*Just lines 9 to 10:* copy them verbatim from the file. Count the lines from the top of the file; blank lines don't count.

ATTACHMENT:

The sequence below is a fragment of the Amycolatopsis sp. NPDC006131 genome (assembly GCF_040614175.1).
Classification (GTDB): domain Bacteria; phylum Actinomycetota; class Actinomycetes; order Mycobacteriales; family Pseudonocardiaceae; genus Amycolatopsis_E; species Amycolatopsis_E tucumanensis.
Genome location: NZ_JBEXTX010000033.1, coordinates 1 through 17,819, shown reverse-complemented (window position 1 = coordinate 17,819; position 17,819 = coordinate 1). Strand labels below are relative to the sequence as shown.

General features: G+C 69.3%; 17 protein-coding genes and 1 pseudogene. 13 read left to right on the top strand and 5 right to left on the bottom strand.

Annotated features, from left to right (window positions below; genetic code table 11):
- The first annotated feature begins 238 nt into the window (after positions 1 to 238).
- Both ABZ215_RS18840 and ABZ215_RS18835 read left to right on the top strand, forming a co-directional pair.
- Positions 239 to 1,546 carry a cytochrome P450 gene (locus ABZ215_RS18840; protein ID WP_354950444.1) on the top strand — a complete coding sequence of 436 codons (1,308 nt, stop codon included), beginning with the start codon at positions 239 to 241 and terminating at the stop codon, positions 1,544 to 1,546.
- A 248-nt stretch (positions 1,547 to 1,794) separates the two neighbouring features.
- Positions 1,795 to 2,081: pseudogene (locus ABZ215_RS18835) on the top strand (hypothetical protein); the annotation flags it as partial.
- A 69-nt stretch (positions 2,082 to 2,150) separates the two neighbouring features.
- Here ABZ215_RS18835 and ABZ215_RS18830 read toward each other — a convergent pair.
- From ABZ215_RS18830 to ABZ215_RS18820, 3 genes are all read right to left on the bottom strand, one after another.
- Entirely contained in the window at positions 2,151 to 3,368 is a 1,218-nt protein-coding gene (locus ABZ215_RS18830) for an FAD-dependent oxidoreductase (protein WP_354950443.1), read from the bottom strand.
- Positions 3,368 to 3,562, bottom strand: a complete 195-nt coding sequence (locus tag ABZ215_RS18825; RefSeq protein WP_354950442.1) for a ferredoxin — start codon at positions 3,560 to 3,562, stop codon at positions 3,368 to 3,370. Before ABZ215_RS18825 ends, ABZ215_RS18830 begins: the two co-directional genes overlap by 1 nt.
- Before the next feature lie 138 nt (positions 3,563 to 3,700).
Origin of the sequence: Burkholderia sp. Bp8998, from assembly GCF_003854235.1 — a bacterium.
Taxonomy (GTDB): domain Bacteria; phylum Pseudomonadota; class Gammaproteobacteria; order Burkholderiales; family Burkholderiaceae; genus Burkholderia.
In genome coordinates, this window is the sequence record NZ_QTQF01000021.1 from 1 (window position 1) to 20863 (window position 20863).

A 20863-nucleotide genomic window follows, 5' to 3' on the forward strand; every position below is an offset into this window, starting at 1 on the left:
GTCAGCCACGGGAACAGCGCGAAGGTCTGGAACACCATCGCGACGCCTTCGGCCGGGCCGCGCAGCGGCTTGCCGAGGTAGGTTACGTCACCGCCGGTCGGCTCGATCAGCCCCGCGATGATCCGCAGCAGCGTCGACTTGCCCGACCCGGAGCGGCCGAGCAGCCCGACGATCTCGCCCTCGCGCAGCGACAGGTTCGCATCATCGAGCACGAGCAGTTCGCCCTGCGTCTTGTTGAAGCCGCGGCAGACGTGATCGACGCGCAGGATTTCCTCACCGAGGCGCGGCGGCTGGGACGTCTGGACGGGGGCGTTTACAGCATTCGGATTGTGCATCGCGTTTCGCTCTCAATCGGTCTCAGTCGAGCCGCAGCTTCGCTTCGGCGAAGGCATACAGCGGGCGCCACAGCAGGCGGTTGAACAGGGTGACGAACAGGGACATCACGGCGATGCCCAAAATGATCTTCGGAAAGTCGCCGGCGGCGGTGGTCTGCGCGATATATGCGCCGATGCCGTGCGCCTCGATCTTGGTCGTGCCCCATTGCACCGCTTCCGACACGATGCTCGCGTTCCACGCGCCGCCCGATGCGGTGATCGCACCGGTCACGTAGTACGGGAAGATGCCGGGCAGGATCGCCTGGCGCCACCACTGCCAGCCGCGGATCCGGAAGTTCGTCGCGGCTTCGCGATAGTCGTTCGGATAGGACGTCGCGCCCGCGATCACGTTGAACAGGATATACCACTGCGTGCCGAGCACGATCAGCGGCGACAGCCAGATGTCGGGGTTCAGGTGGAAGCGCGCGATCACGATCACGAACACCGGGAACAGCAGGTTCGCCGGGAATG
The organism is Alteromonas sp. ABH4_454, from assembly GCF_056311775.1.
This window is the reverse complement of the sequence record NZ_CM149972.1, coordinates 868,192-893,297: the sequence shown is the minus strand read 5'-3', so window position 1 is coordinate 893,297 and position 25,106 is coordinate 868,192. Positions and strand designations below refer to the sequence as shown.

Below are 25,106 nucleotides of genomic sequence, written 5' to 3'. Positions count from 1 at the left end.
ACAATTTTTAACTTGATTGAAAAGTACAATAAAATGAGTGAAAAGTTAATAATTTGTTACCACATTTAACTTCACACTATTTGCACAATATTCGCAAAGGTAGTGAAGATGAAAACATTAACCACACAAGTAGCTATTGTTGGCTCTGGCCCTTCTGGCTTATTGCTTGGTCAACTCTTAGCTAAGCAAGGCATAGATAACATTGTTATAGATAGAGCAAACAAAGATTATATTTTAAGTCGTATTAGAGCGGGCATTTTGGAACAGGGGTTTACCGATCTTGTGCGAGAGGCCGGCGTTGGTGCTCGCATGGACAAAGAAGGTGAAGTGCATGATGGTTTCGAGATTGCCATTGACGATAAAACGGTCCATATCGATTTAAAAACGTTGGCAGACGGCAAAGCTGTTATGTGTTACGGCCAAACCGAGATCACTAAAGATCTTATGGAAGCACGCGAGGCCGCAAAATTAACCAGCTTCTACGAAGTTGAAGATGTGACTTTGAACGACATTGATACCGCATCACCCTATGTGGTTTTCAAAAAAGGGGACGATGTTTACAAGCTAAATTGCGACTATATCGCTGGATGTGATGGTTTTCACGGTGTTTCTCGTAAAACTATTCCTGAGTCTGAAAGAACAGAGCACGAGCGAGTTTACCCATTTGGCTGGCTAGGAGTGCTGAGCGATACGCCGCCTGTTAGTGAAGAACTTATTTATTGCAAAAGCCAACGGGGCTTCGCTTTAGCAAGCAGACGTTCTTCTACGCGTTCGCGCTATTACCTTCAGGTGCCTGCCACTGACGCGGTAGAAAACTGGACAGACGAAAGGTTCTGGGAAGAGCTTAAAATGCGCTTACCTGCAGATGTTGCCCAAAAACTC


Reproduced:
- A 248-nt stretch (positions 1,547 to 1,794) separates the two neighbouring features.
- Positions 1,795 to 2,081: pseudogene (locus ABZ215_RS18835) on the top strand (hypothetical protein); the annotation flags it as partial.